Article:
More
Gruzis in his studio, in the Red Hook neighborhood of Brooklyn. He bikes there from his apartment in nearby Carroll Gardens six days a week. “I made art all the time as a kid,” he says. “I was an only child, so I just shut out the world and hung out in my own space — which I still do today, all day every day. I never really planned on being an artist, but I couldn’t really think of anything else I wanted to do, and I don’t like working for other people.” The two paintings in the foreground typify his aesthetic, which is inspired by the likes of Memphis, Saved by the Bell, and Patrick Nagel. The one on the left is actually part of a series painted over digital prints of cheesy beach tees he bought in Florida.

Evan Gruzis, Artist

Evan Gruzis explored altered states of awareness a few years back, and while he was wigging out, managed to scrawl down such revelatory thoughts as “there once was a movie, it was amazing”; “welcome to the temple of showers, please take a shower in one of our many showers”; and “no bother, it’s just the remix.” Having rediscovered the notes recently, he turned them into a series of works on paper by scanning and enlarging them, cutting out the individual letters, then sweeping over the cutouts with the flat, ’80s-style gradient that forms the background for many of his works, including semi-photorealistic still lifes and geometric abstractions inspired by Saved by the Bell and Memphis. Rather than using an airbrush — “blasphemy!” according to the 31-year-old artist — Gruzis builds up the gradients in meticulous layers of India ink, spreading upwards of 20 separate washes across wet paper with soft squirrel-hair paintbrushes until the effect is practically flawless. “It’s about taking a moment that isn’t even remembered and turning it into this layered, highly crafted, highly rendered thing,” he explains of the acid notes, the kind of process that keeps him locked away in his studio six days a week. “It’s about taking meaninglessness and glorifying it. That’s another way of putting what I do: Making absurdity seductive, and making the seductive vapid, so you get caught in this feedback loop.”
More
"The table, with its cushioned surface on which everything rests softly, is an image of future. It is supposed to create a feeling of lightness, meditation, curiosity, and have an expression of self-confidence. Squeezed in between past and future is now, symbolized in the lamp fixture that rests on the thin glass bulbs, either on the floor or against the wall. What is now is frail and vulnerable. The past must be accepted, although there is a measure of potential change in the future."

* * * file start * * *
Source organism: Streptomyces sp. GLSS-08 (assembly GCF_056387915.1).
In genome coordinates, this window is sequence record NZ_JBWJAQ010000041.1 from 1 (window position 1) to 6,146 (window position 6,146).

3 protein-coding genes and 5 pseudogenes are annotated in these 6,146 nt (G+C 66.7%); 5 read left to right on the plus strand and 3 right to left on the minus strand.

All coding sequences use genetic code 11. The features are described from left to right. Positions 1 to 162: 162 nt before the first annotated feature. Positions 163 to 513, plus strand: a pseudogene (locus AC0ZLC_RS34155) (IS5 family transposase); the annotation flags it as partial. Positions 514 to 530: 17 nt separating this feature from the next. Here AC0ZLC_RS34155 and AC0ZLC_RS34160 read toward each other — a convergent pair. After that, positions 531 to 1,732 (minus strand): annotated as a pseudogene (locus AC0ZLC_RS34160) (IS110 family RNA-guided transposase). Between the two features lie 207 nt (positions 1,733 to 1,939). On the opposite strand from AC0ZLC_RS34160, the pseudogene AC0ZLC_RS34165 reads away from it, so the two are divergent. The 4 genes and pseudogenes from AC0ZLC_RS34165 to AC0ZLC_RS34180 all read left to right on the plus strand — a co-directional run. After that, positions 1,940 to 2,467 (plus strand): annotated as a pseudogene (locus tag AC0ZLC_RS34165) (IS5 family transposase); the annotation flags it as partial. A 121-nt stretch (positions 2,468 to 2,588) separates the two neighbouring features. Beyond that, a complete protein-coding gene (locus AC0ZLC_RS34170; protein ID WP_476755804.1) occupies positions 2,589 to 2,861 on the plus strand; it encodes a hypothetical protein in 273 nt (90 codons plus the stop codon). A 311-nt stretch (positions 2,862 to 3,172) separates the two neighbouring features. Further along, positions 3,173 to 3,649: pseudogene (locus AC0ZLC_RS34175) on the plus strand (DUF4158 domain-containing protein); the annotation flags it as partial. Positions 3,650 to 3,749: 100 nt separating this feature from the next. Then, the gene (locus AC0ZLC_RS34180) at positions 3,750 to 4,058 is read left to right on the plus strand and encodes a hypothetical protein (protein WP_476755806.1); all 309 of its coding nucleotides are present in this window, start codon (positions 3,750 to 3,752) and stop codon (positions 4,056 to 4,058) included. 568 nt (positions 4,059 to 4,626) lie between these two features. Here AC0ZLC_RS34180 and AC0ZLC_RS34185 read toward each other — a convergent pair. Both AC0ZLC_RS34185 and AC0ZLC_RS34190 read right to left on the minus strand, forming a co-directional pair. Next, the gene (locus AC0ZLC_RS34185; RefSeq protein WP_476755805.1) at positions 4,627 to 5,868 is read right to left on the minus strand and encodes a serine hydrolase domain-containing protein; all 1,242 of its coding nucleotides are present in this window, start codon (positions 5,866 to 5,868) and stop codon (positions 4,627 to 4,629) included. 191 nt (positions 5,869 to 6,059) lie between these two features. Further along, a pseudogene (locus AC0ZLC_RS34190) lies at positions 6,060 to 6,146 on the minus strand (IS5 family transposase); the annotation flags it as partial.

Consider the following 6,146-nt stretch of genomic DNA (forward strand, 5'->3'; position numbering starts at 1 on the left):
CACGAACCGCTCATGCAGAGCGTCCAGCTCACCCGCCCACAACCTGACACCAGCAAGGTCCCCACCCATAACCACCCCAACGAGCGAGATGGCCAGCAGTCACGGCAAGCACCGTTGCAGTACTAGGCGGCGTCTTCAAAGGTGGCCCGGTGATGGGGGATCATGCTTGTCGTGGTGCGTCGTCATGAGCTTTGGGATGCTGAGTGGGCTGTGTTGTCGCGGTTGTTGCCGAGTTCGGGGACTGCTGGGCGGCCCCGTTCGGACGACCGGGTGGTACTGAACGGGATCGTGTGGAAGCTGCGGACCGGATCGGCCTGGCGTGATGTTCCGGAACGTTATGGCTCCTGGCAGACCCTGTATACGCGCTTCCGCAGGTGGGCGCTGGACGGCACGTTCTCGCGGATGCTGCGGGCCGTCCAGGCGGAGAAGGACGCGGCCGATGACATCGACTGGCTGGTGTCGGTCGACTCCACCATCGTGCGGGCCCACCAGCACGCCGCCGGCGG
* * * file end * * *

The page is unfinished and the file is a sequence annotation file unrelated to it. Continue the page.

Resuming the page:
The Matter of Things, by Beckmans College of Design Students

Attend an event like the Stockholm Furniture Fair, which is packed with designs by fresh-faced students and recent graduates, and you're bound to see furniture so conceptual it borders on fine art (if not naiveté or cliché). That's because students at some of the best design schools around the world are taught not just how to make things, but also how to think creatively and develop narratives — Stockholm's Beckmans College of Design among them. Thirteen members of its current graduating class exhibited together at the city's furniture fair this week, and rather than developing a suite of beautifully variegated chairs like a neighboring booth from the Lund Institute of Technology, they did some serious and deliberate navel-gazing in an attempt to develop furniture capable of manipulating its own emotional connection with users. Called "The Matter of Things," the project asked each of its participants to choose an abstract problem to solve — like bonding, treasuring memories, or making physical contact — and embody it in a not-quite-as-abstract form. Not all of the results are particularly life-changing, but they do demonstrate the kind of thought processes that eventually lead to greatness.
More
Design object you wish you'd made: “The typical Anglepoise lamp. Actually we prefer the rip-offs rather than the original one, which is probably a shame, but that’s why we wish we’d made it. It’s a real icon of a lamp and found in any color on nearly any desk. It’s technically nearly perfect, and at the same time, mechanically quite simple.” Pictured: Mischer Traxler’s new Relumine lamps, for which they retrofit two vintage lights with modern fittings, then connect them with a fluorescent tube bulb inside a glass casing.

Mischer Traxler, Designers

As a high school student in Vienna, Thomas Traxler followed a course of study fairly typical for Austrian teens. Having had the choice to either study liberal arts — as his future partner Katharina Mischer was doing — or to specialize, he chose to immerse himself in the world of automation techniques. Typical school projects included constructing a kind of assembly-line handling system to transfer goods from one conveyor belt to the other. “It prepares you to work in an engineering office constructing machines that eliminate the need for people,” Traxler, now 29, explains. “It wasn’t creative at all; you had to make things the cheapest, fastest, most durable, and easiest way. After the third year, I knew I didn’t want to continue.” When he ended up at design school as an undergrad, where he met Mischer, the pair were pretty much coming from opposite worlds: She was interested in art, nature, and the unexpected, and he was still learning how to reconcile those things with his inclination for the mechanical. So in a way, their collaboration was both perfect and inevitable. “In technical school you’re trained as a technical idiot — you’re not meant to think out of the box,” he says. “So it’s important to have the perspective of someone who’s not in the box.”